New online campaign to encourage blood donations during Ramadan
Dubai: A new campaign launched on Thursday and running across the Middle East and North Africa aims to increase blood donations throughout Ramadan.
The ‘Giving is in your blood’ campaign was launched as part of Facebook’s Hack for Good initiative that aims to develop technological solutions to address real social challenges. It is the result of a partnership between Facebook and the International Federation of Red Cross and Red Crescent Societies (IFRC).
In a celebration of young creative talent in the region, Facebook invited five teams of young professionals from creative agencies across Mena to spend an entire day at the Facebook Mena HQ brainstorming and preparing their proposed ideas. The teams then presented their campaigns to address the IFRC’s goal to boost blood donations during Ramadan to a panel of judges including key regional executives from Facebook and the IFRC. A team from Leo Burnett Beirut emerged victorious, and are working together with Ahmad Younus, Creative Shop Lead Mena at Facebook, to bring their idea to life in the first week of Ramadan.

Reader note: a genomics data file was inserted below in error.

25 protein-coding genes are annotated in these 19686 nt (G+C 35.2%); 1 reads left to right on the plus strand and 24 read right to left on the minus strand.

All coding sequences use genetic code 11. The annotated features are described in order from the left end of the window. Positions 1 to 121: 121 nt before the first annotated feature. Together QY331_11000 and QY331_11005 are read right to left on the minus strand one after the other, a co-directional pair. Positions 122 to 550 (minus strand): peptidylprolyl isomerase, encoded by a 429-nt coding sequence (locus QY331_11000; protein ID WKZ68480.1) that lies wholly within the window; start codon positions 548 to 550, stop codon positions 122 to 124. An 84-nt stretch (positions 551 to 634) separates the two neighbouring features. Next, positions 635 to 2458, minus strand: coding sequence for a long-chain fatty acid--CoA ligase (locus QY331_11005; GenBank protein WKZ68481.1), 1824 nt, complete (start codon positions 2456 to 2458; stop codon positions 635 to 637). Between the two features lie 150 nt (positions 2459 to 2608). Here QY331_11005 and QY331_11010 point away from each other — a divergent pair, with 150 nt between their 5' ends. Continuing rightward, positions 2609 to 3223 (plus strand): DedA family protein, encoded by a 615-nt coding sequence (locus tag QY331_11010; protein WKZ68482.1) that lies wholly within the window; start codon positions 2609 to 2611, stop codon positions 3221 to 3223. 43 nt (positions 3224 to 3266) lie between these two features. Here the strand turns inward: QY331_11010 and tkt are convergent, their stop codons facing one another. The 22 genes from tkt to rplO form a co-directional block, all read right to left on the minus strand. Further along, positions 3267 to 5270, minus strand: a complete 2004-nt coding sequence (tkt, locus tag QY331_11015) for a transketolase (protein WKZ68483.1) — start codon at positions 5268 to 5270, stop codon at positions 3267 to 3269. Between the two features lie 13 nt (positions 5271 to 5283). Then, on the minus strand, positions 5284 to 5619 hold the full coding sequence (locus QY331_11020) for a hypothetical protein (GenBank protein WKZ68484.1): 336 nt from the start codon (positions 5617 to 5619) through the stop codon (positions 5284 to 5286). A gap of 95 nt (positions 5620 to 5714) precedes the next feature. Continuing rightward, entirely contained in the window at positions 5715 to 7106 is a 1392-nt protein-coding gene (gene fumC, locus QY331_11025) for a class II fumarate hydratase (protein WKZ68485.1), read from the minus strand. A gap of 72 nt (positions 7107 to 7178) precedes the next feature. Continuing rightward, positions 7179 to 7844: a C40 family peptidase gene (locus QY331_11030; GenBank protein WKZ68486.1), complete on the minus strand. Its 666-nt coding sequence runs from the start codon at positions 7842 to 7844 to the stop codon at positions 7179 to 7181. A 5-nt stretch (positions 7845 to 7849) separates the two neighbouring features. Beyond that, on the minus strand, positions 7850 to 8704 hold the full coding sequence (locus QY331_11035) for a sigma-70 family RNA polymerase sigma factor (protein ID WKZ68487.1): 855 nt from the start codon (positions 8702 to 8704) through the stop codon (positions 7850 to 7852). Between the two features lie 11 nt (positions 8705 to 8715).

Ramadan and the summer months tend to result in a dip in blood donations, with those who fast and can donate only after ending their fast at sunset, combined with many travelling for the summer. Blood banks often are in short supply, creating a need to foster more voluntary blood donations. To urge more to donate their blood during Ramadan, ‘Giving is in your blood’ aims to direct people to give blood at the authorised blood donating centres to step up blood donation during the summer season when a shortfall is expected. This drive will give people the power to build more powerful and meaningful communities.